|05.01.13 at 5:53 pm ET|
NEW YORK — Doc Rivers had a prediction of his own Wednesday night, less than an hour before Game 5 at Madison Square Garden. Reminded that the Celtics have erased historic deficits in the past, such as being down 2-0 and 3-1. But neither they nor any NBA team in history has come all the way back from 3-0 down to win an NBA playoff series.
How appropriated would it be for the Celtics to be the first?
“I think so,” Rivers said. “I think that would be wonderful, and someone’s going to do it, and I want it to be us since that’s the situation we’re in. But someone will do it and I really want to be a part of that.”
But that’s where the talk and statement-making ends for Rivers.
Kenyon Martin made good on a prediction that he would have players show up in all black for the Celtics’ funeral Wednesday, all players arrived in black suits and ties. Asked for a reaction to the Knicks showing up in their dressing room all wearing back, Rivers fired back, “So did I.”
The playoffs have always been putting actions before words.
Rivers knows this better than anyone. He knows when teams talk like the Knicks did after Game 4, that’s usually a sign of immaturity and sometimes panic.
So, when asked if he thinks at all about what the series would be like if the Celtics had Rajon Rondo, Rivers used the chance to jab back at the Knicks.
“I don’t think that,” Rivers said of Rondo’s absence and the role in the series. “I don’t use that as a reason. Just like the Knicks probably shouldn’t use that the reason we won was because J.R. Smith didn’t play. But they did.
“That’s what they should do. I hope they expend it all. I don’t really care. We just have to come out ready to play. They’re at home, they’re going to try and feed off their crowd and all that but at the end of the day, it’s going to be between the lines. It’s not going to be what anybody out in the crowd says or does. It’s going to be between the lines.”
Reminded of his one-game-at-a-time mentality heading into another elimination game, Rivers added, “We have no choice. We need to go one possession at a time, really. It’s what you really need to do in the playoffs. To be really great, you need to be one possession at a time.”
More from Rivers shootaround and pregame:
On Jeff Green‘s emergence as a go-to scorer: “I’ve got a feeling they probably went to Durant in Oklahoma City. At Georgetown, he was the guy. He got them to the Final Four. He’s been there before.”
“If he plays well, he will. If he doesn’t, then he’ll do it again next year. If he plays well [next year], then that will be. I don’t try to put too much on any one game or one series. He’s so young, he has a long career. The sooner he gets it going, the better for everybody.”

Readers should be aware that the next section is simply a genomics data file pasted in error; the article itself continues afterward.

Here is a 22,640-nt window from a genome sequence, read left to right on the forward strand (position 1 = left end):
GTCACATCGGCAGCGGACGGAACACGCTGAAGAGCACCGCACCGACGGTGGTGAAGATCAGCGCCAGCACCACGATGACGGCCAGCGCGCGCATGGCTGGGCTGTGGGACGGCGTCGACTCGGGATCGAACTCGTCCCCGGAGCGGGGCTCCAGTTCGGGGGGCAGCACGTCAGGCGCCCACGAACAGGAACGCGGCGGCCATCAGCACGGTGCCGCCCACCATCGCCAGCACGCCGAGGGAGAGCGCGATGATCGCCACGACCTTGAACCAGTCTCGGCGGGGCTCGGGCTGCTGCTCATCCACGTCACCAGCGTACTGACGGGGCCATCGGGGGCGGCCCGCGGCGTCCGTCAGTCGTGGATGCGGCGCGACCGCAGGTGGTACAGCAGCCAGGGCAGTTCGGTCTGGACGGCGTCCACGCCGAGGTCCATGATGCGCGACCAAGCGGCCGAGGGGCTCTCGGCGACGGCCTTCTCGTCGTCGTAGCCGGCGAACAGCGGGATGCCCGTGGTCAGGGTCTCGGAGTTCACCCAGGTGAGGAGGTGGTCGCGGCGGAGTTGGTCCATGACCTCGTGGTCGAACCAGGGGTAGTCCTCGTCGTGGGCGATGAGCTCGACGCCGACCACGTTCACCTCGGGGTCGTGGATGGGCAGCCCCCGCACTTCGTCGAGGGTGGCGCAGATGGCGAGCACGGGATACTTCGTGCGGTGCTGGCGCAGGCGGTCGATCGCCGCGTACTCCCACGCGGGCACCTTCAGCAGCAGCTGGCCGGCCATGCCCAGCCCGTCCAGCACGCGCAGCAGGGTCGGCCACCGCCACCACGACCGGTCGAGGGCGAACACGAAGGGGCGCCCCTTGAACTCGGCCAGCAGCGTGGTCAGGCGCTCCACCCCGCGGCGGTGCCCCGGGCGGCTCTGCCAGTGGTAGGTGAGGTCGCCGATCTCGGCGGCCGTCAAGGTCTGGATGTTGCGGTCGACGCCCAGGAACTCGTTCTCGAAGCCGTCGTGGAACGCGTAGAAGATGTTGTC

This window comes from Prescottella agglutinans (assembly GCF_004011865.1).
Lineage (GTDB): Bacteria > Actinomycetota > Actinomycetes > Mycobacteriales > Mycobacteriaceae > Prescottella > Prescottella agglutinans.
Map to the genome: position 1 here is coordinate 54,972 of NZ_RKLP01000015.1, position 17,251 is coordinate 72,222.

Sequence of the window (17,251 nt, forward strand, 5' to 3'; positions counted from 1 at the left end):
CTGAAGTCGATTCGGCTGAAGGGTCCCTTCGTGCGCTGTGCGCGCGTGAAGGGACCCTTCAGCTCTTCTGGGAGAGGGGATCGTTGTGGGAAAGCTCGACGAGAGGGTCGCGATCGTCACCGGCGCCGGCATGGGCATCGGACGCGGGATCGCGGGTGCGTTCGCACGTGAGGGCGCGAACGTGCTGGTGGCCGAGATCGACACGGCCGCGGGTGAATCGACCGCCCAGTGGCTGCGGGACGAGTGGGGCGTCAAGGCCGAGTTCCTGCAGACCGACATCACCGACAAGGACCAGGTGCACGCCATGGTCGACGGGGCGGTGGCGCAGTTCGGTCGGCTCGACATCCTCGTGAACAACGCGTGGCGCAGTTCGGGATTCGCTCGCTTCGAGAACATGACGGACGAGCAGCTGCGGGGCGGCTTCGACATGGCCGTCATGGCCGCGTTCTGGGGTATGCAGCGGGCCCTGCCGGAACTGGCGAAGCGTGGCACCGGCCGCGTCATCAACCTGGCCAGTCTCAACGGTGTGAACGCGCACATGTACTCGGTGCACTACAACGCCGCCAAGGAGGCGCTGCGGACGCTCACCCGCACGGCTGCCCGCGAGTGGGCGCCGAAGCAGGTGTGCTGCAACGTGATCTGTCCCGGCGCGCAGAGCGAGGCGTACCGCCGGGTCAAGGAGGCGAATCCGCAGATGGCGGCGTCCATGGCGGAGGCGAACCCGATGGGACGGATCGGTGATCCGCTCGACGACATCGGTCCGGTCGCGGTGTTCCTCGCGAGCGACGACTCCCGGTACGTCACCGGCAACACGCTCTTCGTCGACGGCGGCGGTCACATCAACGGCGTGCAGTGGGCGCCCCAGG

On whether Green is back to full strength after heart surgery: “I don’t know about this surgery. It’s usually ankles, knees and things like that. I don’t know is the answer. I would say usually in that case but it’s not anything I’m thinking about right now, to be honest. It’s not my concern or thought.”
On what experience in playoffs means: “The playoffs are the best tool of teaching you can use for all the players. Even the veterans learn in the playoffs because you really do understand that every possession matters in a game and not the last possession when you decide to focus on that and then you realize it’s too late.
I think everybody, even the guys who aren’t playing a lot, they see it, they see the intensity that if you want to be great, that you have to play at, consistently.
On Avery Bradley, his struggles and his matchup this series with Raymond Felton: “I think it spills over to the defense at times. You’re human. If you’re not making shots and you’re getting down on that, that takes away energy from you, on both ends. I think overall, he’s fighting through it. I think he’s coming out of it. He made his first shot the other night [in Game 4] and didn’t make another one. But he made his first shot. More importantly, I didn’t think he hesitated on any of the other shots. That’s all we want him to do. For us, he’s our defensive player. The offense will come.”
|05.01.13 at 5:24 pm ET|
What’s your best Kevin Garnett story?
“He could be telling you about the weather, and he’ll break out in a full sweat. His intensity is just non-stop. It’s infectious. It makes you work even harder and makes you want to show up even earlier to practice, because you know that this guy is sacrificing his body. He plays through so much behind the scenes. He puts himself out there emotionally and physically. He’s a pro’s pro.”
Will he retire at the end of this season?
“You’ve got to ask him that. I hope not.”
Could you see him shutting that switch off?
He’s going to be that way until the end of his days. He’ll be going hard in a nursing home, although I don’t think he’ll ever be in a nursing home with the amount of money he’s making. He’ll have the suite.
“His intensity is really inspiring. I think if he ever chooses to be an assistant coach, he’d be great. I don’t know if he ever has that in him. He would be awesome with Charles [Barkley on TV]. They might need a seven-second delay for him. Obviously, he can do whatever he wants.”
Is Doc Rivers the best coach you’ve played for?